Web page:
Jacob Soll wrote in Politico last December that “fake news’ dates back almost 600 years, essentially since Gutenberg in 1439. As an example Soll offers this nugget: “To whip up revolutionary fervor, Ben Franklin himself concocted propaganda stories about murderous “scalping” Indians working in league with the British King George III.” With the consolidation of news outlets, local beat reporters are an endangered species, and regional and national reporters are at the very least a group under threat. Soll concludes that “Real news is not coming back in any tangible way on a competitive local level, or as a driver of opinion in a world where the majority of the population does not rely on professionally reported news sources and so much news is filtered via social media, and by governments. And as real news recedes, fake news will grow. We’ve seen the terrifying results this has had in the past—and our biggest challenge will be to find a new way to combat the rising tide.”

I’ll keep looking for real news and pass along what I find. I hope you’ll do the same.

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The Best Holiday Movies Are About Memories   Leave a comment

Turn Your Television On This Month. Please.

December 1, 2016

I’m still a kid. I love the holidays, and one of the things I enjoy this time of year is reliving Thanksgiving and Christmas memories through films. Turkey dinner was the sit-down altar where we communed together as a family. Film is where we see ourselves again or for the first time. Viewing can be particularly enjoyable when watching the film with friends or family, as we have favorite scenes—some in common and some unique to us. After all, memories are about life, real or imagined or some combination of the two. This month I’ve decided to offer you my list of ten films that are worth watching every holiday season, from Thanksgiving Day to New Years Day.

#10: Prancer: This 1989 film features a midwest farmer/single dad, his 9-year old daughter, and a reindeer named Prancer. It has sentimentality but also a first rate realism and charm. Directed by John Hancock Prancer stars Sam Elliott, Rebecca Harrell, and Cloris Leachman. Roger Ebert wrote “[Jessica is] a 9-year-old who still believes in Santa Claus, and uses logic to defend her position: If there isn’t a Santa, then maybe there isn’t a God, and if there isn’t a God, then there isn’t a heaven, and, in that case, where did nine-year old Jessica’s mother go when she died?”. Heavy stuff or heady stuff? Either way, you can handle it and feel good about this unusually good holiday treat.

dec-mov-2#9: A Christmas Carol: There have been many film versions adapted from Charles Dickens’ story, but this 1951 version is my favorite. It features Alastair Sim as Ebenezer Scrooge, Mervyn Johns as Bob Cratchit, and Michael Hordern as Jacob Marley. The story is timeless and worth watching every Christmas. Whether you become tearful or not, it’s a century old story, in a half-century old film, shot in glorious black and white, and it still delivers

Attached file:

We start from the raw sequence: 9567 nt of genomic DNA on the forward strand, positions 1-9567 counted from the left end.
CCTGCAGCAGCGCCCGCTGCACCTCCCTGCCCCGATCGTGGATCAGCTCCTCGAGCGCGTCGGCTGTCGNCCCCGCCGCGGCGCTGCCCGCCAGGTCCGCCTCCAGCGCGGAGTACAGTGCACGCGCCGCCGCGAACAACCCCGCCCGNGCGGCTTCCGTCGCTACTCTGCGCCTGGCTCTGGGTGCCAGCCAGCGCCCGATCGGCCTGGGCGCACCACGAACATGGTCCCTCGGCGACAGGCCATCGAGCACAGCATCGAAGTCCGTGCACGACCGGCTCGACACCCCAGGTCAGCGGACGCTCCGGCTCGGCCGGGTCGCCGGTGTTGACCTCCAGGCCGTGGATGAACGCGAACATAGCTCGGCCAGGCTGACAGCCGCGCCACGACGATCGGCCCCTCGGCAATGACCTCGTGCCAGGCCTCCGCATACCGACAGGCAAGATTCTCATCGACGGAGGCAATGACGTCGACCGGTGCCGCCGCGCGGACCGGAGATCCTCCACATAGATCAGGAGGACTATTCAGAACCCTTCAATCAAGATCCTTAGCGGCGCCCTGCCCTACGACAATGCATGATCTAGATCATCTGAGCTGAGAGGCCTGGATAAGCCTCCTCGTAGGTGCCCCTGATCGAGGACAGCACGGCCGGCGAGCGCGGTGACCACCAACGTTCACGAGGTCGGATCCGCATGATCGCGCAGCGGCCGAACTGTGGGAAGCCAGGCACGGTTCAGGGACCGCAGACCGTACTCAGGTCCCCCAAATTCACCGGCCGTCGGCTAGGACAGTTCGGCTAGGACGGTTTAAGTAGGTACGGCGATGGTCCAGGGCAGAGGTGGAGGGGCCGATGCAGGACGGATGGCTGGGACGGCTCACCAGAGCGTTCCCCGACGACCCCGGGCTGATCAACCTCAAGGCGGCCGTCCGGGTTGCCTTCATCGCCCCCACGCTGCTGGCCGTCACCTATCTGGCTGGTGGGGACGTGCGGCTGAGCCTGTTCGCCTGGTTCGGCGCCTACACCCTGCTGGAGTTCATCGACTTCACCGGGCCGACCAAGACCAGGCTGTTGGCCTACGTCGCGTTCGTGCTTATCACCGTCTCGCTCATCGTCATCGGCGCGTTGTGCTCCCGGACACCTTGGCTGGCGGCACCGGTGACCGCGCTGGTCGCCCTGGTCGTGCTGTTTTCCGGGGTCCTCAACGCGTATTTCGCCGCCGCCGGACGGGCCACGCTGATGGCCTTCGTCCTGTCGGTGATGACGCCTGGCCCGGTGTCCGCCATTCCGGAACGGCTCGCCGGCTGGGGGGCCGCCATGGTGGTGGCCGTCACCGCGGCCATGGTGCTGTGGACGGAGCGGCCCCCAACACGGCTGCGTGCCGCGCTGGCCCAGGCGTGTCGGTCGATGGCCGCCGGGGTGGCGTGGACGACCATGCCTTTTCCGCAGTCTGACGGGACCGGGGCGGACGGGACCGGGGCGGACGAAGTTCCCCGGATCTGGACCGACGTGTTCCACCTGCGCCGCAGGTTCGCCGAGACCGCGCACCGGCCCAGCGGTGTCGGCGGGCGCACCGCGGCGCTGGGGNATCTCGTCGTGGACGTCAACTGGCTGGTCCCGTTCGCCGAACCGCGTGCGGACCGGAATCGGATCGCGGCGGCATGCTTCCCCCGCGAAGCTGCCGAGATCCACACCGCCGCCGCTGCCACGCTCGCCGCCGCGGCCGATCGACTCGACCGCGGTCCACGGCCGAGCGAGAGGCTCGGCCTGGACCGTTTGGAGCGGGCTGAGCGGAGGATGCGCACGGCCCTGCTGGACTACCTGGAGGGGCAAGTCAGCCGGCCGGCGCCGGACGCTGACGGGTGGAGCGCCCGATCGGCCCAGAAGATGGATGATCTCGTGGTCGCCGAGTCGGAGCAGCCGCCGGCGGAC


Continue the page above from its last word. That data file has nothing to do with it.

#8: Home Alone: Few movie stars have had the ability to be both charming and annoying on screen and in real life, and all before the age of 12. Forget the annoying part. Macaulay Culkin helps drive this 1990 film with sufficient believability as the young child left home by highly distracted parents. Culkin benefits from the direction of Chris Columbus, the writing of John Hughes, and the comedic performances of Joe Pesci and Daniel Stern. It’s been a quarter century since the film was made yet the basic premise holds up. If it seems like too much work, watch it for Pesci and Stern. The film wouldn’t work without them as the bumbling thieves.

#7: The Santa Clause: Tim Allen’s turn in this 1994 holiday-flavored feature film was a surprisingly good idea. In short, Santa dies on the job, Tim Allen’s character steps in to save the day and discovers that he is now (and forever?) the new Santa Claus. It’s funny with some tugging at the heart. It’s the Twinkie of Christmas movies. Enjoy it and don’t think about the calories. The Washington Post had it right: “The Santa Clause would be another formulaic Christmas special without Tim Allen.”

#6: National Lampoon’s Christmas Vacation: Not all of the films from National Lampoon have been winners but this 1989 spinoff from the original Vacation is a lot of fun. Chevy Chase and Beverly D’Angelo return as the Griswold parents, along with a new Audrey (Juliet Lewis) and a new Rusty (Johnny Galecki). It’s also worth watching Julia Louis-Dreyfus and Nicholas Guest as the way-too-hipster next door neighbors “Margo and Todd Chester”. We can watch the film and look back on our fond memories or on the horror of sharing Christmas with the entire family. Good fun.